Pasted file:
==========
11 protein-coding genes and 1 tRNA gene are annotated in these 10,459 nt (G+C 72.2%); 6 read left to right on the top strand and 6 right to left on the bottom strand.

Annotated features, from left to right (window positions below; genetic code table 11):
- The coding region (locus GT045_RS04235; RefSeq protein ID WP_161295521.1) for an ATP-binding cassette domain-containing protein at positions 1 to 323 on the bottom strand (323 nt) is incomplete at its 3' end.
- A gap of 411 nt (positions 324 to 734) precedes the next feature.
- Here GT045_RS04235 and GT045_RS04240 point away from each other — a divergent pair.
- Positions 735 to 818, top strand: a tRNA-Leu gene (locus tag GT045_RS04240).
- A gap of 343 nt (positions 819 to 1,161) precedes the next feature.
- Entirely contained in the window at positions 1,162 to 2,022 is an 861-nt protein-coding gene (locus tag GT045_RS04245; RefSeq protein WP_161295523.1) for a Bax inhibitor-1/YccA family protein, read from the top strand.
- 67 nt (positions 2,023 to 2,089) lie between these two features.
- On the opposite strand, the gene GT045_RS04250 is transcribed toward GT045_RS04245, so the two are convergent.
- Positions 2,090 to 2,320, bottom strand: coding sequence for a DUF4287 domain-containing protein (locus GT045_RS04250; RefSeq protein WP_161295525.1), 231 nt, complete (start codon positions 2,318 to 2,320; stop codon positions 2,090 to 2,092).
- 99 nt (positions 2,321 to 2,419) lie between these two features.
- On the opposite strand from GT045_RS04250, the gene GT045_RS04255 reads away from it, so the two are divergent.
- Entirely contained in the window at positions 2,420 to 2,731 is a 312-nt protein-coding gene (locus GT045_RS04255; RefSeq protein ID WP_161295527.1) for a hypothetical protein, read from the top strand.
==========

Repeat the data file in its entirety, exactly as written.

11 protein-coding genes and 1 tRNA gene are annotated in these 10,459 nt (G+C 72.2%); 6 read left to right on the top strand and 6 right to left on the bottom strand.

Annotated features, from left to right (window positions below; genetic code table 11):
- The coding region (locus GT045_RS04235; RefSeq protein ID WP_161295521.1) for an ATP-binding cassette domain-containing protein at positions 1 to 323 on the bottom strand (323 nt) is incomplete at its 3' end.
- A gap of 411 nt (positions 324 to 734) precedes the next feature.
- Here GT045_RS04235 and GT045_RS04240 point away from each other — a divergent pair.
- Positions 735 to 818, top strand: a tRNA-Leu gene (locus tag GT045_RS04240).
- A gap of 343 nt (positions 819 to 1,161) precedes the next feature.
- Entirely contained in the window at positions 1,162 to 2,022 is an 861-nt protein-coding gene (locus tag GT045_RS04245; RefSeq protein WP_161295523.1) for a Bax inhibitor-1/YccA family protein, read from the top strand.
- 67 nt (positions 2,023 to 2,089) lie between these two features.
- On the opposite strand, the gene GT045_RS04250 is transcribed toward GT045_RS04245, so the two are convergent.
- Positions 2,090 to 2,320, bottom strand: coding sequence for a DUF4287 domain-containing protein (locus GT045_RS04250; RefSeq protein WP_161295525.1), 231 nt, complete (start codon positions 2,318 to 2,320; stop codon positions 2,090 to 2,092).
- 99 nt (positions 2,321 to 2,419) lie between these two features.
- On the opposite strand from GT045_RS04250, the gene GT045_RS04255 reads away from it, so the two are divergent.
- Entirely contained in the window at positions 2,420 to 2,731 is a 312-nt protein-coding gene (locus GT045_RS04255; RefSeq protein ID WP_161295527.1) for a hypothetical protein, read from the top strand.